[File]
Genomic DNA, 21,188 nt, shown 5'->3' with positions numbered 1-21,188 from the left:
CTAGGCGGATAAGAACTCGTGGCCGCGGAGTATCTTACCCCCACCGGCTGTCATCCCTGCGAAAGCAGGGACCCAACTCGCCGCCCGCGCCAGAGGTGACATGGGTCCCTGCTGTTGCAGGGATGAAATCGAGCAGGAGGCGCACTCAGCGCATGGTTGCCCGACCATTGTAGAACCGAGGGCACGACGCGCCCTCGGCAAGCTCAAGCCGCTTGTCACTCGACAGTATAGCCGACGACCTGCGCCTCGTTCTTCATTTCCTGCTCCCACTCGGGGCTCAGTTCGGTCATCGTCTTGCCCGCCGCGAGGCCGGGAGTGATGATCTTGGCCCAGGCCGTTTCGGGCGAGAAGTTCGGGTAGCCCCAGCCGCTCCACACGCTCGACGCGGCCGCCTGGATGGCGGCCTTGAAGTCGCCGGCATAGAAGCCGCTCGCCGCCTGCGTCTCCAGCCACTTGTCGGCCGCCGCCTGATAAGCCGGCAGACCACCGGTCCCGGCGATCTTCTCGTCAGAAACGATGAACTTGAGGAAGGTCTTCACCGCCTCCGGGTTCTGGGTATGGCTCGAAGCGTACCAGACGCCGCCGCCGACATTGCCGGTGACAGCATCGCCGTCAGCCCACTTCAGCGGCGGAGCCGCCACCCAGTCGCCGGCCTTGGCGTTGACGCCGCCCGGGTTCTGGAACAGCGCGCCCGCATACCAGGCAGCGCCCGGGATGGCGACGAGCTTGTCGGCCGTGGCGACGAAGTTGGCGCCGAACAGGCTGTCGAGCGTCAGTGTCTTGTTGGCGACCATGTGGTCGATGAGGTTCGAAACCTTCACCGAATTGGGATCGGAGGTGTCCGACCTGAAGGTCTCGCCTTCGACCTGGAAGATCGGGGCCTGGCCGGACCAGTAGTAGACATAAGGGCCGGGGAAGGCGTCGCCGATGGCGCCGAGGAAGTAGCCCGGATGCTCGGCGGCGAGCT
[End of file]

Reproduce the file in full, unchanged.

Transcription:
Genomic DNA, 21,188 nt, shown 5'->3' with positions numbered 1-21,188 from the left:
CTAGGCGGATAAGAACTCGTGGCCGCGGAGTATCTTACCCCCACCGGCTGTCATCCCTGCGAAAGCAGGGACCCAACTCGCCGCCCGCGCCAGAGGTGACATGGGTCCCTGCTGTTGCAGGGATGAAATCGAGCAGGAGGCGCACTCAGCGCATGGTTGCCCGACCATTGTAGAACCGAGGGCACGACGCGCCCTCGGCAAGCTCAAGCCGCTTGTCACTCGACAGTATAGCCGACGACCTGCGCCTCGTTCTTCATTTCCTGCTCCCACTCGGGGCTCAGTTCGGTCATCGTCTTGCCCGCCGCGAGGCCGGGAGTGATGATCTTGGCCCAGGCCGTTTCGGGCGAGAAGTTCGGGTAGCCCCAGCCGCTCCACACGCTCGACGCGGCCGCCTGGATGGCGGCCTTGAAGTCGCCGGCATAGAAGCCGCTCGCCGCCTGCGTCTCCAGCCACTTGTCGGCCGCCGCCTGATAAGCCGGCAGACCACCGGTCCCGGCGATCTTCTCGTCAGAAACGATGAACTTGAGGAAGGTCTTCACCGCCTCCGGGTTCTGGGTATGGCTCGAAGCGTACCAGACGCCGCCGCCGACATTGCCGGTGACAGCATCGCCGTCAGCCCACTTCAGCGGCGGAGCCGCCACCCAGTCGCCGGCCTTGGCGTTGACGCCGCCCGGGTTCTGGAACAGCGCGCCCGCATACCAGGCAGCGCCCGGGATGGCGACGAGCTTGTCGGCCGTGGCGACGAAGTTGGCGCCGAACAGGCTGTCGAGCGTCAGTGTCTTGTTGGCGACCATGTGGTCGATGAGGTTCGAAACCTTCACCGAATTGGGATCGGAGGTGTCCGACCTGAAGGTCTCGCCTTCGACCTGGAAGATCGGGGCCTGGCCGGACCAGTAGTAGACATAAGGGCCGGGGAAGGCGTCGCCGATGGCGCCGAGGAAGTAGCCCGGATGCTCGGCGGCGAGCT